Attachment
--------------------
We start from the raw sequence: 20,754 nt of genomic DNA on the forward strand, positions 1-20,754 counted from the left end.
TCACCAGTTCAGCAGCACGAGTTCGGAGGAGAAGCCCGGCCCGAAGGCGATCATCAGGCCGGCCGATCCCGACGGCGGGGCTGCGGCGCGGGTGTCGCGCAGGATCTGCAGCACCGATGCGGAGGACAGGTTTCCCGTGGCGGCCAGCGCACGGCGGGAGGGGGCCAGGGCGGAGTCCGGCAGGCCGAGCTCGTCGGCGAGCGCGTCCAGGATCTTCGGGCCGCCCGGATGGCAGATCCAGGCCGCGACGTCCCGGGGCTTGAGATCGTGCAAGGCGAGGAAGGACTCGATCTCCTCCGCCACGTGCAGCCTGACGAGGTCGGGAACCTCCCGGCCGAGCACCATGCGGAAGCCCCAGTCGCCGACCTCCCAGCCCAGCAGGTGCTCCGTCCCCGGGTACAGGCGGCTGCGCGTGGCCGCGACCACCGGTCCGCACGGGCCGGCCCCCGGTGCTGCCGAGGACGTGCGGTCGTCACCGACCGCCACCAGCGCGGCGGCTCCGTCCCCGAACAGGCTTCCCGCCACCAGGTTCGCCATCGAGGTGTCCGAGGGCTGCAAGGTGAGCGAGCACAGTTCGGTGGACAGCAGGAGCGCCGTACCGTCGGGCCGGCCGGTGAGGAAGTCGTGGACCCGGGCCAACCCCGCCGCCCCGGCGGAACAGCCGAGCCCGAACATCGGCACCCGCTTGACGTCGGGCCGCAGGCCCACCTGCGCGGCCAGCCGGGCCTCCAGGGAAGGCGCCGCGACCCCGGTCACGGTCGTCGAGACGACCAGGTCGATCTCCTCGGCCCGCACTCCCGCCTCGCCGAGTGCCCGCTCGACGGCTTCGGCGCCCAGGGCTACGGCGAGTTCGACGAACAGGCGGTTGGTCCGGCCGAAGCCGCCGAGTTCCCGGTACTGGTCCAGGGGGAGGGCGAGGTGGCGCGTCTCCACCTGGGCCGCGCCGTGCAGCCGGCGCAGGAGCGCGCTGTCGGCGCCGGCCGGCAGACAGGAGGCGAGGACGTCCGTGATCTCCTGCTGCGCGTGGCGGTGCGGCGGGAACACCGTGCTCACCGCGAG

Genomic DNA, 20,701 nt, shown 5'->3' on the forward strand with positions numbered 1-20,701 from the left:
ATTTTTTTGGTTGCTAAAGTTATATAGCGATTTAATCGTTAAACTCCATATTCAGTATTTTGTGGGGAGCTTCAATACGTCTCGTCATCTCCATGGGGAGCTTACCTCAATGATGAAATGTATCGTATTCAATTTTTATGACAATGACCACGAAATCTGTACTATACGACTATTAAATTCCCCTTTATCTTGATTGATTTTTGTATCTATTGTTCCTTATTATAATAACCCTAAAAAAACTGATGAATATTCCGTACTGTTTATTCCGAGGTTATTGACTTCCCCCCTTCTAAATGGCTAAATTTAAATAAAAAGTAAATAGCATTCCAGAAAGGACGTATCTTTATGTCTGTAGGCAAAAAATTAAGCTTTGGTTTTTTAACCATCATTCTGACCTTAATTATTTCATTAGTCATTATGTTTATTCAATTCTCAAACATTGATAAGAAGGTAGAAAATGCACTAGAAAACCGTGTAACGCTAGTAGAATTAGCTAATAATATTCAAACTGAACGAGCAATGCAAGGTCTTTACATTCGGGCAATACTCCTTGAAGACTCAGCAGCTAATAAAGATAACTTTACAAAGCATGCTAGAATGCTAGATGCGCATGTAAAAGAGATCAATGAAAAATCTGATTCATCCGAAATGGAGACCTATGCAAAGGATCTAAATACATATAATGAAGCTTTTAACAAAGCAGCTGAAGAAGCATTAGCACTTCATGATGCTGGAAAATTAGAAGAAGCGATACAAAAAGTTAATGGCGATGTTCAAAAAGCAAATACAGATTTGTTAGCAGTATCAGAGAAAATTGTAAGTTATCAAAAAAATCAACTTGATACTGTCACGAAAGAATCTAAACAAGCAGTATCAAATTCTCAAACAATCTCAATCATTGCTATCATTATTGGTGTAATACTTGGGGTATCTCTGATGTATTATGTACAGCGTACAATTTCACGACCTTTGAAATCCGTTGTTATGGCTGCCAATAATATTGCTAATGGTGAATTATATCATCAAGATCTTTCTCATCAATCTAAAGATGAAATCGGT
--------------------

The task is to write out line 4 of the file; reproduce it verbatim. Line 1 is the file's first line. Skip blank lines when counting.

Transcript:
ATTTTTTTGGTTGCTAAAGTTATATAGCGATTTAATCGTTAAACTCCATATTCAGTATTTTGTGGGGAGCTTCAATACGTCTCGTCATCTCCATGGGGAGCTTACCTCAATGATGAAATGTATCGTATTCAATTTTTATGACAATGACCACGAAATCTGTACTATACGACTATTAAATTCCCCTTTATCTTGATTGATTTTTGTATCTATTGTTCCTTATTATAATAACCCTAAAAAAACTGATGAATATTCCGTACTGTTTATTCCGAGGTTATTGACTTCCCCCCTTCTAAATGGCTAAATTTAAATAAAAAGTAAATAGCATTCCAGAAAGGACGTATCTTTATGTCTGTAGGCAAAAAATTAAGCTTTGGTTTTTTAACCATCATTCTGACCTTAATTATTTCATTAGTCATTATGTTTATTCAATTCTCAAACATTGATAAGAAGGTAGAAAATGCACTAGAAAACCGTGTAACGCTAGTAGAATTAGCTAATAATATTCAAACTGAACGAGCAATGCAAGGTCTTTACATTCGGGCAATACTCCTTGAAGACTCAGCAGCTAATAAAGATAACTTTACAAAGCATGCTAGAATGCTAGATGCGCATGTAAAAGAGATCAATGAAAAATCTGATTCATCCGAAATGGAGACCTATGCAAAGGATCTAAATACATATAATGAAGCTTTTAACAAAGCAGCTGAAGAAGCATTAGCACTTCATGATGCTGGAAAATTAGAAGAAGCGATACAAAAAGTTAATGGCGATGTTCAAAAAGCAAATACAGATTTGTTAGCAGTATCAGAGAAAATTGTAAGTTATCAAAAAAATCAACTTGATACTGTCACGAAAGAATCTAAACAAGCAGTATCAAATTCTCAAACAATCTCAATCATTGCTATCATTATTGGTGTAATACTTGGGGTATCTCTGATGTATTATGTACAGCGTACAATTTCACGACCTTTGAAATCCGTTGTTATGGCTGCCAATAATATTGCTAATGGTGAATTATATCATCAAGATCTTTCTCATCAATCTAAAGATGAAATCGGT